There are many stories in the gospels that give us insight into Jesus’ dealings with women:  the woman with a hemorrhagic condition; the woman caught in adultery; the woman who anointed Jesus’ feet; the Syro-Phoenician woman.  There is speculation that Mary Magdalene might have been a member of his inner circle.  She was, after all, the only woman mentioned by all four gospel writers as being at the tomb on Easter morning.  Perhaps the male disciples, not fully understanding or accepting Jesus’ radical attitude towards women “air brushed” her out of the picture.
            One of the most interesting stories of Jesus’ interaction with a woman took place at a well in Samaria.  Jesus broke many rules that day.  First, he talked with a Samaritan, something a Jew would never do—especially a rabbi, a teacher of the law.  This alone would have been shocking. 
            Second, he broke the cardinal rule against speaking with a woman in public.  Third, he asked her for a drink.  Asking an unrelated woman for anything was just not done—especially this woman.  You see, she came to the well at the wrong hour of the day.  Women went for water early in the morning or at dusk, not in the heat of the afternoon.  Later in the story we are given hints that she came when she would not expect to encounter anyone because of her less-than-acceptable lifestyle.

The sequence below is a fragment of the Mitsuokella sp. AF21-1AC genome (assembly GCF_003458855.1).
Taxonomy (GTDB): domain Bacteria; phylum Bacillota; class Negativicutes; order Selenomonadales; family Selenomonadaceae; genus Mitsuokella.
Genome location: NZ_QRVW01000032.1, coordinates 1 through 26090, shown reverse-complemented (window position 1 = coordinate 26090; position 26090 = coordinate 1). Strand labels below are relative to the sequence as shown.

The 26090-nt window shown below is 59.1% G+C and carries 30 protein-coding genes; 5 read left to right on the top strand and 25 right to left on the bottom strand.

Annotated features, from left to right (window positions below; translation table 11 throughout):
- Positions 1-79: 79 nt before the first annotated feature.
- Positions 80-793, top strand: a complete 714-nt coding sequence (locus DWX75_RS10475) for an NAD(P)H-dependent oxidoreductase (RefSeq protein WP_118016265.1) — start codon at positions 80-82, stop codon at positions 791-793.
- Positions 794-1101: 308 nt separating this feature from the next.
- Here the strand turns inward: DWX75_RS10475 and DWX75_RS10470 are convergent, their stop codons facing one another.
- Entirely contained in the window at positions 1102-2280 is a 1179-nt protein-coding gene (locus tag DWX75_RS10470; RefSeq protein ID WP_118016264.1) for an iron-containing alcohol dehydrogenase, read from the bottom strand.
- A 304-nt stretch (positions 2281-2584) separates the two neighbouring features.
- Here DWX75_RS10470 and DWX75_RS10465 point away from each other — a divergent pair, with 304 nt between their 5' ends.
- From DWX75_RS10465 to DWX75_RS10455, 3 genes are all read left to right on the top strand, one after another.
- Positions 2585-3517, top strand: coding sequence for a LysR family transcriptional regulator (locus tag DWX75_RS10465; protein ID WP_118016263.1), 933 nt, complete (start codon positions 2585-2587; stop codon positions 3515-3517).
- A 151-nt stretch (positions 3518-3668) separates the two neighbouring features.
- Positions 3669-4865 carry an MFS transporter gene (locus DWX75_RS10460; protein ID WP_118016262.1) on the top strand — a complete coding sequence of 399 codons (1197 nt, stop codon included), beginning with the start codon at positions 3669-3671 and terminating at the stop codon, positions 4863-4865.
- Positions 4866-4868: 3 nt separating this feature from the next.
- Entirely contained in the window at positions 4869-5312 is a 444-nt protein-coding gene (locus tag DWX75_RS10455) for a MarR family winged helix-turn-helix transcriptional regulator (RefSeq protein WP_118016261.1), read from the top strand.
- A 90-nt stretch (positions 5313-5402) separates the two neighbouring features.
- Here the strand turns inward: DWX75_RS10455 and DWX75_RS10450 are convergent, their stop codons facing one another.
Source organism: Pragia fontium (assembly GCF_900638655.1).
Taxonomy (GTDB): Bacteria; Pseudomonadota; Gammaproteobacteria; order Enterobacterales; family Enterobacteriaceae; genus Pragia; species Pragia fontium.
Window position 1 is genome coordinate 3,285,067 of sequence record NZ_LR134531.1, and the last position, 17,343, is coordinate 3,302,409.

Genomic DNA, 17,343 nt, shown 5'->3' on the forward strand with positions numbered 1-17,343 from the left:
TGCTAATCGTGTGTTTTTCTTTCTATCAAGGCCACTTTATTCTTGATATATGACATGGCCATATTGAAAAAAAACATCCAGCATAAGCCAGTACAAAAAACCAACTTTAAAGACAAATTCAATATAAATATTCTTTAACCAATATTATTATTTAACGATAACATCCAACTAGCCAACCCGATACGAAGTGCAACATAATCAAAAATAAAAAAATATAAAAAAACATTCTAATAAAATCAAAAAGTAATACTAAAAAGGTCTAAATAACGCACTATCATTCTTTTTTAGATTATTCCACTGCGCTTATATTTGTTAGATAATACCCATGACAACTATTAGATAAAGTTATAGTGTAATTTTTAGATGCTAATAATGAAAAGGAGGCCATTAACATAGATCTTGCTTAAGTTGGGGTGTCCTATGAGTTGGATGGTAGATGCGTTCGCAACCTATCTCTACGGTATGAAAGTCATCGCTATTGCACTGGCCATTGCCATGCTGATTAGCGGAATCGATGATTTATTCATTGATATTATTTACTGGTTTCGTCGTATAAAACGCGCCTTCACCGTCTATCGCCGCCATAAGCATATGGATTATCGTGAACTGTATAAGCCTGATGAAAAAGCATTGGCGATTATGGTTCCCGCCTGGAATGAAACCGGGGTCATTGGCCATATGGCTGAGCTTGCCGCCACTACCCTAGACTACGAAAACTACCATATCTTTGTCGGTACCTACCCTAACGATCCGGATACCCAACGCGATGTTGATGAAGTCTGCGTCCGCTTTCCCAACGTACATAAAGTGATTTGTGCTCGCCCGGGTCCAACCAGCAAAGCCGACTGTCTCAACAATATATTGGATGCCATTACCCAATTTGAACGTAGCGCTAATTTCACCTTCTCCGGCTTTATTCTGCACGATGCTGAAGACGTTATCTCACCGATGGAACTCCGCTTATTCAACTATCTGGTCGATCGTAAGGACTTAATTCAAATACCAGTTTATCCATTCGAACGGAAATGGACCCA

Yet Jesus spoke to her, gave her words of life, and offered redemption.  She became the first female evangelist.  When she was given grace, rather than keep it to herself, she ran to the village and told everyone about Jesus and his message of salvation.  She led them to Christ.

            When Paul says God is no respecter of persons, he is recognizing what Jesus taught throughout his ministry.  Gender, race, economic status, political affiliation don’t matter.  We are all valuable in God’s sight, and God wants to have a relationship with all of us.

Sunday, July 5, 2015

More than Conquerors

More than Conquerors
Romans 8:31-39
Paul has spun out a long theological argument, stating that if we focus on life in the Spirit rather than the life of the flesh we will be “heirs of God and fellow heirs with Christ.”  What a promise!  This is the legal language of a last will and testament.  We will be remembered in God’s will.  (Yes, I know:  God is not going to die—but no metaphor is perfect.)  Our future reward is secure:  life eternal with God and fellowship with Jesus Christ.